23 X 41 for twelve, or duodecimo.

As before mentioned, these sizes are varied greatly by the requirements of the various publishers and printers.

A sheet of paper folded once forms a folio, and gives four folio pages (counting both sides of the sheet).

The sheet folded twice forms a quarto, and gives eight quarto pages.

The sheet folded thrice forms an octavo, and gives sixteen octavo pages. As explained before, it is more customary to print an octavo from Double Medium paper, and this will, of course, give thirty-two octavo pages.

The sheet folded four times forms a 16mo, and gives thirty-two pages.

The sheet folded five times forms a 32mo, and gives sixty-four pages.

Hitherto each successive fold has bisected the superficies of the page. But there is also the size 12mo to explain.

If a sheet be trisected, and then bisected, as in the annexed diagram, it gives by the four folds twenty-four pages, and is called a 12mo or duodecimo.

As before explained, it is now customary among American publishers to use double-sized paper, and this, of course, doubles the number of pages printed upon a sheet. Thus

A sheet printed 16mo contains (both sides) 64 pages.
A twelvemo contains 48 "
An octavo 32 "

Generally speaking, the dimensions of the four principal sizes of books are as follows :

Quarto . 9 1/2 X 12 inches
Octavo . 6 X 9 "
Twelvemo 5 1/2 X 7 3/4 "
Sixteenmo 4 1/2 X 6 1/4 "

When a decision has been arrived at in regard to the general dimensions of the proposed volume, the next question is as to the size of type and character of printed page.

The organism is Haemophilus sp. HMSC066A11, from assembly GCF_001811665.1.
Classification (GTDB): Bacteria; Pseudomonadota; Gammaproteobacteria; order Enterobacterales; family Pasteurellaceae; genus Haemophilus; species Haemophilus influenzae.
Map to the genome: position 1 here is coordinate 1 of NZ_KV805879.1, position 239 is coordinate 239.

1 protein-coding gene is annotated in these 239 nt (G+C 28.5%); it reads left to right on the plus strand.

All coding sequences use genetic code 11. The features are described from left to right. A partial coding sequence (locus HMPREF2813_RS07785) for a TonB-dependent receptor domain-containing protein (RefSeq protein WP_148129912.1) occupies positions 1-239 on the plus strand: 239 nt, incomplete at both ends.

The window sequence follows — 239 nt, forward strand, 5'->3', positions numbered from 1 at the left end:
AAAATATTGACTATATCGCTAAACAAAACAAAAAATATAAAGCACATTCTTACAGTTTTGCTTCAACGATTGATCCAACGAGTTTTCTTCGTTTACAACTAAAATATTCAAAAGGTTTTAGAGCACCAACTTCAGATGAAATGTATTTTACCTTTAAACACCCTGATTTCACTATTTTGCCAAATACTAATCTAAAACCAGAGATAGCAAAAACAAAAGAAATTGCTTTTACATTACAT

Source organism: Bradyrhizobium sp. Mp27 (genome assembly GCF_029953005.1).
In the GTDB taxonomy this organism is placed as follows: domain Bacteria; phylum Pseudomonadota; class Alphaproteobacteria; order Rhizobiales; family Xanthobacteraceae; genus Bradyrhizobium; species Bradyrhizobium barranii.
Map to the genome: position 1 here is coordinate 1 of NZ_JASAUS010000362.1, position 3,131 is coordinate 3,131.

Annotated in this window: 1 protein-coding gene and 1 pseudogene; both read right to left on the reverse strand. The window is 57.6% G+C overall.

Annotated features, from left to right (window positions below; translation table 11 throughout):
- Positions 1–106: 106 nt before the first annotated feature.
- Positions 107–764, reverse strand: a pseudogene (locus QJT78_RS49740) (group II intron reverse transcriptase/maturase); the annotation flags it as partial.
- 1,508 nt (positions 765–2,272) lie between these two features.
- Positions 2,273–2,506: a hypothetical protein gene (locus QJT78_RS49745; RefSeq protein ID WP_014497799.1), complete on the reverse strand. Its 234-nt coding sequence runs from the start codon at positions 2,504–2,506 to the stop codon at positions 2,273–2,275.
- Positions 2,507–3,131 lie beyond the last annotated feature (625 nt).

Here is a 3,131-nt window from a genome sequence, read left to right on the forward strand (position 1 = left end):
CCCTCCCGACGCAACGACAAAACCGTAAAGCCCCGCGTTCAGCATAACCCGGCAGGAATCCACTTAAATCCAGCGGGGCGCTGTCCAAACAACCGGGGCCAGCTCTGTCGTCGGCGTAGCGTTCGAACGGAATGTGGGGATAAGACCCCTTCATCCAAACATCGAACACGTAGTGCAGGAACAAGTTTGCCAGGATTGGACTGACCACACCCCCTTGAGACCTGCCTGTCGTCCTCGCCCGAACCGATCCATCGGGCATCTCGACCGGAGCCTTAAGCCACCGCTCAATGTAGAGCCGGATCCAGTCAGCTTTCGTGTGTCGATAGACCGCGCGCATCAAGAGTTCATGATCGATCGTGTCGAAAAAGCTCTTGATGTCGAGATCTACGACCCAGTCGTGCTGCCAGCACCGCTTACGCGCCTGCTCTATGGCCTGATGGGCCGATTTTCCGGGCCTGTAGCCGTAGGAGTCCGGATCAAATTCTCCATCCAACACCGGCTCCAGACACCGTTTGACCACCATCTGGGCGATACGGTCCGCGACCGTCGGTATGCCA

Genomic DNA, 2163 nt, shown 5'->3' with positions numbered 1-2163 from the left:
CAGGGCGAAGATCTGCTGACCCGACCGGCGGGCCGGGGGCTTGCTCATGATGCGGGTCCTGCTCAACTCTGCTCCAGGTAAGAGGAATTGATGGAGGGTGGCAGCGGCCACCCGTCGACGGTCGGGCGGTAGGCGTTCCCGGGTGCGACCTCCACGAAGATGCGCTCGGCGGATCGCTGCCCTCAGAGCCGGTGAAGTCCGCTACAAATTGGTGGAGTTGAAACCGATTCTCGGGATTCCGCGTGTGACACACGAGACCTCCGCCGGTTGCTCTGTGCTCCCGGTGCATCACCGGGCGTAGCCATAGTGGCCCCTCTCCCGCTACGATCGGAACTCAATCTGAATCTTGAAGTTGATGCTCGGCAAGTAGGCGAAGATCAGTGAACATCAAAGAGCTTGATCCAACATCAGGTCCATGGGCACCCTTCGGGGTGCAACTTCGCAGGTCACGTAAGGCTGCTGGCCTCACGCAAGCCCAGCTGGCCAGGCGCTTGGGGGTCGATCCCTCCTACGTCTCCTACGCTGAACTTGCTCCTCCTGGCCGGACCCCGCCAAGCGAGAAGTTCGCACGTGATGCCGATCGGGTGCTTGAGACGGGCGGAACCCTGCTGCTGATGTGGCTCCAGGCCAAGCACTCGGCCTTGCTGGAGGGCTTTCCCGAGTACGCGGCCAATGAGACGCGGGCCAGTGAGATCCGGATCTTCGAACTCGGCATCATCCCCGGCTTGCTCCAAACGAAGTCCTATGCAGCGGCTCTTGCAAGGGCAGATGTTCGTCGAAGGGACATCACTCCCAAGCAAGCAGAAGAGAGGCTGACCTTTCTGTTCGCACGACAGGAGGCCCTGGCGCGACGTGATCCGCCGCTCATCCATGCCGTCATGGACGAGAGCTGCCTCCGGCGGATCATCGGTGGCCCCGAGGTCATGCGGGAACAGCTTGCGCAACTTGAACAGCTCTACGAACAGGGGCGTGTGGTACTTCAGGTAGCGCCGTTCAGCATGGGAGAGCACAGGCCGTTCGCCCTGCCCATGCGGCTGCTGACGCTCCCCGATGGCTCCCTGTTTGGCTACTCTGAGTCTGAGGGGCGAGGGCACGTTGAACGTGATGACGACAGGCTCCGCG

The amount of material to be printed will, of course, in a large measure, decide the kind of type to be used, and, as a rule, the greater the number of words the smaller the type selected.

It is not our purpose to enter into the general technicalities of book-manufacturing, but we may mention and give examples of the sizes of type most frequently used in book and pamphlet work.

Specimen Page of Pica Type :

Washington Irving was born in the city of New York, April 3, 1783. He was the eighth son of William and Sarah Irving and the youngest of eleven children, three of whom died in infancy. He had four brothers and three sisters who lived to mature age, and whom, as I shall have occasion to speak of them in the course of my narrative, I here name in the order of birth : William, Ann, Peter, Catharine, Ebenezer, John, Sarah.

The parents of Washington came from the opposite ends of Great Britain : his father from the Orkneys ; his mother from Cornwall. The father was the son of Magnus Irving and Catharine Williamson, and his ancestors bore on their seals the three holly leaves, which are the arms of the Irvines of Drum, one of the oldest and most respectable families of Scotland, which dates its origin from the days of Robert Bruce.